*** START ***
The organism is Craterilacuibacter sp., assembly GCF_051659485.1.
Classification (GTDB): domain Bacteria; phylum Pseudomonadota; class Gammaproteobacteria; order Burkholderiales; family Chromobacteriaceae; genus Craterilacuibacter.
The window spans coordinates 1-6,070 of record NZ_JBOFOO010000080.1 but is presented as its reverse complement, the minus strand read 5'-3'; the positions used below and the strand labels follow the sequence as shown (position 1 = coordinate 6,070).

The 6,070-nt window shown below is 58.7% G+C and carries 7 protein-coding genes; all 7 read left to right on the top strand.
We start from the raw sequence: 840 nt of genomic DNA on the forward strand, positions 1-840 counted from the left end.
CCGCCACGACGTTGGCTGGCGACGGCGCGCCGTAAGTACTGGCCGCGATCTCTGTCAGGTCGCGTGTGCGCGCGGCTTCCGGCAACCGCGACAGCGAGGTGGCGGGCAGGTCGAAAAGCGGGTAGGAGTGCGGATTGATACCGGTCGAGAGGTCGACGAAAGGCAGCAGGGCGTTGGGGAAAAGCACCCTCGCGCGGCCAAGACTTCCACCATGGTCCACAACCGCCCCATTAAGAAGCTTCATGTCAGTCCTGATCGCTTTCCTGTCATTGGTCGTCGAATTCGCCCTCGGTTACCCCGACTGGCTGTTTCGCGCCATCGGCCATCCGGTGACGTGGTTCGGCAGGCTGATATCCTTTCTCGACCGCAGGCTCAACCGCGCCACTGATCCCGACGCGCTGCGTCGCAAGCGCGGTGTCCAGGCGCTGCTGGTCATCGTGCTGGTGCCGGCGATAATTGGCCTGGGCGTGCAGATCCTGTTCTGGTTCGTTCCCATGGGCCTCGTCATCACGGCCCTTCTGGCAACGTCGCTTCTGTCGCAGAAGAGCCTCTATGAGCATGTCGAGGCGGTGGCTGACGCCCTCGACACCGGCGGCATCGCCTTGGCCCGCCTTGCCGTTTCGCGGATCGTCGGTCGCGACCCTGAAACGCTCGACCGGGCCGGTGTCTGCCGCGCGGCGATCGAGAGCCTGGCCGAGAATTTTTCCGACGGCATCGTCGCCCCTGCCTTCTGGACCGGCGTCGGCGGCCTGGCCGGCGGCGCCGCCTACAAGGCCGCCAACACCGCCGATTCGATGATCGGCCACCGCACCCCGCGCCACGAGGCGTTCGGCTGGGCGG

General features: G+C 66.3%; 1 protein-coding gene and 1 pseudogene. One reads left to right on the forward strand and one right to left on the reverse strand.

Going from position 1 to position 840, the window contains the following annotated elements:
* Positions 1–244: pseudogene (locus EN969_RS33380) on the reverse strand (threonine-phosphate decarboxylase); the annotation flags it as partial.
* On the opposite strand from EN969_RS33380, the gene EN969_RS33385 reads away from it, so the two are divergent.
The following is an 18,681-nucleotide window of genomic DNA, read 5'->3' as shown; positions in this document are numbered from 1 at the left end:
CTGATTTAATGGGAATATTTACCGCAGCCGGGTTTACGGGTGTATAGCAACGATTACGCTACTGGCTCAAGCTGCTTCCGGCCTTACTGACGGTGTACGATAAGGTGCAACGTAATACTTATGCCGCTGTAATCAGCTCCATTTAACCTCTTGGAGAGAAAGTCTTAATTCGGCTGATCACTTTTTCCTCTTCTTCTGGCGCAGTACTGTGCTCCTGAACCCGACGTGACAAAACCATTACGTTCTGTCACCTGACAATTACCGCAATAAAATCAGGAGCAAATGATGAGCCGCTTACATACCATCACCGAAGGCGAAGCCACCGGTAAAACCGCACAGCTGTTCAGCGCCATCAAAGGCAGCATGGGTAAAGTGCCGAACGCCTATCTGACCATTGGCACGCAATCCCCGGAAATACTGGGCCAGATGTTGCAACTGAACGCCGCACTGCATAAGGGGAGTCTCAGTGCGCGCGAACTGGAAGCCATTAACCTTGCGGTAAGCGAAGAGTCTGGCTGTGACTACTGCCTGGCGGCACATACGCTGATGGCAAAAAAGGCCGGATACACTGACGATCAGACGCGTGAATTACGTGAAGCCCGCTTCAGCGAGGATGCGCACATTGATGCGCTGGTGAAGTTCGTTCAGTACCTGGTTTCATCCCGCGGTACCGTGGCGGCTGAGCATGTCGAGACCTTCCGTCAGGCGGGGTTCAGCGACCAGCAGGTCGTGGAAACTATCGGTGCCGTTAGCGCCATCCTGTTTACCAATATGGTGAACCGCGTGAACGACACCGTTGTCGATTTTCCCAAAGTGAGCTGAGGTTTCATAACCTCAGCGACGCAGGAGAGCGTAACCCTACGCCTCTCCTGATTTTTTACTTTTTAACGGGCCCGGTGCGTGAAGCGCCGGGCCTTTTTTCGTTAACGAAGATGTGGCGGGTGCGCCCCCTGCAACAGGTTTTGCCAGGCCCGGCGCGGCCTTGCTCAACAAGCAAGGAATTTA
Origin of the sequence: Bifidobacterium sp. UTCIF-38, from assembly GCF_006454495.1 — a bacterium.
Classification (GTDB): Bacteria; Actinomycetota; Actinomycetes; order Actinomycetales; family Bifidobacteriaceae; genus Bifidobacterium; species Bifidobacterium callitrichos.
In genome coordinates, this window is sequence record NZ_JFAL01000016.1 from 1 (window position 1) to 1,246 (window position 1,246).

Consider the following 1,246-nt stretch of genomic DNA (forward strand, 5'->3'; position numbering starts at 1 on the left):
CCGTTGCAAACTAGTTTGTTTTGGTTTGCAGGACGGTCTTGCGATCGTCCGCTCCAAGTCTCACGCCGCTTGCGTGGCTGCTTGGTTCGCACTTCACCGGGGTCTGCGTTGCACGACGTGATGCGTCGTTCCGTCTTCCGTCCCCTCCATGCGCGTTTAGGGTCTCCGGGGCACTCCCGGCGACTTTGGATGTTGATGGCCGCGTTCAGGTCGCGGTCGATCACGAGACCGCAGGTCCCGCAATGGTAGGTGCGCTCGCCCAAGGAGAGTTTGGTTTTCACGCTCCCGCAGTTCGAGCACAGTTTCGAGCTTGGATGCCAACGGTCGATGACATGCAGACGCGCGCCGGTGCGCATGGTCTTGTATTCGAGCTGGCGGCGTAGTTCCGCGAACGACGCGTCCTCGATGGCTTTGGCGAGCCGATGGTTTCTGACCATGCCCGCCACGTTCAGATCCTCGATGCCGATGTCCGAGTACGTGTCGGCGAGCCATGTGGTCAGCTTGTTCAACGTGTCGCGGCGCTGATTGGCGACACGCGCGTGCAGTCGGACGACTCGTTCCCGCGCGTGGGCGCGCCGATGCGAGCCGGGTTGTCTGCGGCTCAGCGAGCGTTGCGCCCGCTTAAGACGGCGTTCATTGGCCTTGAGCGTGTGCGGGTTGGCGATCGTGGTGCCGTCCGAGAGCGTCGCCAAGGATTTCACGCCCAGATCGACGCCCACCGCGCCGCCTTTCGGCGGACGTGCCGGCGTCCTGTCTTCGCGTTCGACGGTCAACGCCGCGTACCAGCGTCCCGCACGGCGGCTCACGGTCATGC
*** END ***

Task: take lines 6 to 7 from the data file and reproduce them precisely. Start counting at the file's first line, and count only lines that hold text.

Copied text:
CCGCCACGACGTTGGCTGGCGACGGCGCGCCGTAAGTACTGGCCGCGATCTCTGTCAGGTCGCGTGTGCGCGCGGCTTCCGGCAACCGCGACAGCGAGGTGGCGGGCAGGTCGAAAAGCGGGTAGGAGTGCGGATTGATACCGGTCGAGAGGTCGACGAAAGGCAGCAGGGCGTTGGGGAAAAGCACCCTCGCGCGGCCAAGACTTCCACCATGGTCCACAACCGCCCCATTAAGAAGCTTCATGTCAGTCCTGATCGCTTTCCTGTCATTGGTCGTCGAATTCGCCCTCGGTTACCCCGACTGGCTGTTTCGCGCCATCGGCCATCCGGTGACGTGGTTCGGCAGGCTGATATCCTTTCTCGACCGCAGGCTCAACCGCGCCACTGATCCCGACGCGCTGCGTCGCAAGCGCGGTGTCCAGGCGCTGCTGGTCATCGTGCTGGTGCCGGCGATAATTGGCCTGGGCGTGCAGATCCTGTTCTGGTTCGTTCCCATGGGCCTCGTCATCACGGCCCTTCTGGCAACGTCGCTTCTGTCGCAGAAGAGCCTCTATGAGCATGTCGAGGCGGTGGCTGACGCCCTCGACACCGGCGGCATCGCCTTGGCCCGCCTTGCCGTTTCGCGGATCGTCGGTCGCGACCCTGAAACGCTCGACCGGGCCGGTGTCTGCCGCGCGGCGATCGAGAGCCTGGCCGAGAATTTTTCCGACGGCATCGTCGCCCCTGCCTTCTGGACCGGCGTCGGCGGCCTGGCCGGCGGCGCCGCCTACAAGGCCGCCAACACCGCCGATTCGATGATCGGCCACCGCACCCCGCGCCACGAGGCGTTCGGCTGGGCGG

General features: G+C 66.3%; 1 protein-coding gene and 1 pseudogene. One reads left to right on the forward strand and one right to left on the reverse strand.